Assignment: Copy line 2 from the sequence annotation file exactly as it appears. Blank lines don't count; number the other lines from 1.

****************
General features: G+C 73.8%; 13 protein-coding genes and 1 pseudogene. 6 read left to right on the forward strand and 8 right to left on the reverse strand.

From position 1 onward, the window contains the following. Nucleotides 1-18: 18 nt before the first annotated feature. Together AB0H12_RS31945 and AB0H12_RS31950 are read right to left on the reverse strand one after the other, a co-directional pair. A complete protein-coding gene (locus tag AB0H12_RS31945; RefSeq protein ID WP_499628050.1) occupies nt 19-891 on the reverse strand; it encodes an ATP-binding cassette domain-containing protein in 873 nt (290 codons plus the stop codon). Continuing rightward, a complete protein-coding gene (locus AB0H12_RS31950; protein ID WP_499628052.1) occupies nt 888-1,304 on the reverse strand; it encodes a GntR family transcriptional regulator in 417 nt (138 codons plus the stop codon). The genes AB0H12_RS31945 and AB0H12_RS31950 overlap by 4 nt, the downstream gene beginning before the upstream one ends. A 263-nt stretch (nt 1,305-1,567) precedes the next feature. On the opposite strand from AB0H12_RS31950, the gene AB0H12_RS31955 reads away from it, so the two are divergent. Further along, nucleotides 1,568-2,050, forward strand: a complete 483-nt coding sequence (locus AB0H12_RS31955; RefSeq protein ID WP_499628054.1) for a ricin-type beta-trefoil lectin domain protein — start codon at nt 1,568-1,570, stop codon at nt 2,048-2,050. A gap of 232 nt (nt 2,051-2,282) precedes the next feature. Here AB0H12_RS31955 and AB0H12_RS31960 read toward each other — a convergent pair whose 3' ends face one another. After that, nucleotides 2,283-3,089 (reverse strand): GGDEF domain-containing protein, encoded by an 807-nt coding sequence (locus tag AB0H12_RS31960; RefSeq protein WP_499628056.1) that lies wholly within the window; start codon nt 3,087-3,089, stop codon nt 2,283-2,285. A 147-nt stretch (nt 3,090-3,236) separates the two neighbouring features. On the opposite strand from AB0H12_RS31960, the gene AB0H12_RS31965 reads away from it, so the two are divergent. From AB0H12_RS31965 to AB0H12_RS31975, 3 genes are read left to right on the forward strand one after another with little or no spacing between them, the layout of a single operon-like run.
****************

From position 1 onward, the window contains the following. Nucleotides 1-18: 18 nt before the first annotated feature. Together AB0H12_RS31945 and AB0H12_RS31950 are read right to left on the reverse strand one after the other, a co-directional pair. A complete protein-coding gene (locus tag AB0H12_RS31945; RefSeq protein ID WP_499628050.1) occupies nt 19-891 on the reverse strand; it encodes an ATP-binding cassette domain-containing protein in 873 nt (290 codons plus the stop codon). Continuing rightward, a complete protein-coding gene (locus AB0H12_RS31950; protein ID WP_499628052.1) occupies nt 888-1,304 on the reverse strand; it encodes a GntR family transcriptional regulator in 417 nt (138 codons plus the stop codon). The genes AB0H12_RS31945 and AB0H12_RS31950 overlap by 4 nt, the downstream gene beginning before the upstream one ends. A 263-nt stretch (nt 1,305-1,567) precedes the next feature. On the opposite strand from AB0H12_RS31950, the gene AB0H12_RS31955 reads away from it, so the two are divergent. Further along, nucleotides 1,568-2,050, forward strand: a complete 483-nt coding sequence (locus AB0H12_RS31955; RefSeq protein ID WP_499628054.1) for a ricin-type beta-trefoil lectin domain protein — start codon at nt 1,568-1,570, stop codon at nt 2,048-2,050. A gap of 232 nt (nt 2,051-2,282) precedes the next feature. Here AB0H12_RS31955 and AB0H12_RS31960 read toward each other — a convergent pair whose 3' ends face one another. After that, nucleotides 2,283-3,089 (reverse strand): GGDEF domain-containing protein, encoded by an 807-nt coding sequence (locus tag AB0H12_RS31960; RefSeq protein WP_499628056.1) that lies wholly within the window; start codon nt 3,087-3,089, stop codon nt 2,283-2,285. A 147-nt stretch (nt 3,090-3,236) separates the two neighbouring features. On the opposite strand from AB0H12_RS31960, the gene AB0H12_RS31965 reads away from it, so the two are divergent. From AB0H12_RS31965 to AB0H12_RS31975, 3 genes are read left to right on the forward strand one after another with little or no spacing between them, the layout of a single operon-like run.